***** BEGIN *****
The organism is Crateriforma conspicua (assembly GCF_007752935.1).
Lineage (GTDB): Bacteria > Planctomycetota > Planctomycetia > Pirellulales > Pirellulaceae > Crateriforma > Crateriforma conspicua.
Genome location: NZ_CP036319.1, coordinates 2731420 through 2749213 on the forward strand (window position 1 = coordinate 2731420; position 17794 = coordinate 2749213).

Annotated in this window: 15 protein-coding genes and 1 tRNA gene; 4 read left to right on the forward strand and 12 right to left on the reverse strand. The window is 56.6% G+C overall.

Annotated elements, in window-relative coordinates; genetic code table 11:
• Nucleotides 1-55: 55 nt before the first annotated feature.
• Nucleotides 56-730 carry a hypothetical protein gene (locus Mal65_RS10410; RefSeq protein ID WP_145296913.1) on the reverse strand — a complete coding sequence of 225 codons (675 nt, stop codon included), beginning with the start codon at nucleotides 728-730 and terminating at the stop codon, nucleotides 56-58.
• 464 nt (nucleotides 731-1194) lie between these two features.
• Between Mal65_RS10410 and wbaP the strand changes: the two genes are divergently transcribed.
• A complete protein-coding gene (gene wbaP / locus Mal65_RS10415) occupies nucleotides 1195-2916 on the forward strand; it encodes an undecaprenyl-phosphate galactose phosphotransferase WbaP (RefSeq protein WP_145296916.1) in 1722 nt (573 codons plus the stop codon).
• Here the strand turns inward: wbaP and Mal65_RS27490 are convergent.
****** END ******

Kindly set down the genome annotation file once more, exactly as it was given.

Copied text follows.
The organism is Crateriforma conspicua (assembly GCF_007752935.1).
Lineage (GTDB): Bacteria > Planctomycetota > Planctomycetia > Pirellulales > Pirellulaceae > Crateriforma > Crateriforma conspicua.
Genome location: NZ_CP036319.1, coordinates 2731420 through 2749213 on the forward strand (window position 1 = coordinate 2731420; position 17794 = coordinate 2749213).

Annotated in this window: 15 protein-coding genes and 1 tRNA gene; 4 read left to right on the forward strand and 12 right to left on the reverse strand. The window is 56.6% G+C overall.

Annotated elements, in window-relative coordinates; genetic code table 11:
• Nucleotides 1-55: 55 nt before the first annotated feature.
• Nucleotides 56-730 carry a hypothetical protein gene (locus Mal65_RS10410; RefSeq protein ID WP_145296913.1) on the reverse strand — a complete coding sequence of 225 codons (675 nt, stop codon included), beginning with the start codon at nucleotides 728-730 and terminating at the stop codon, nucleotides 56-58.
• 464 nt (nucleotides 731-1194) lie between these two features.
• Between Mal65_RS10410 and wbaP the strand changes: the two genes are divergently transcribed.
• A complete protein-coding gene (gene wbaP / locus Mal65_RS10415) occupies nucleotides 1195-2916 on the forward strand; it encodes an undecaprenyl-phosphate galactose phosphotransferase WbaP (RefSeq protein WP_145296916.1) in 1722 nt (573 codons plus the stop codon).
• Here the strand turns inward: wbaP and Mal65_RS27490 are convergent.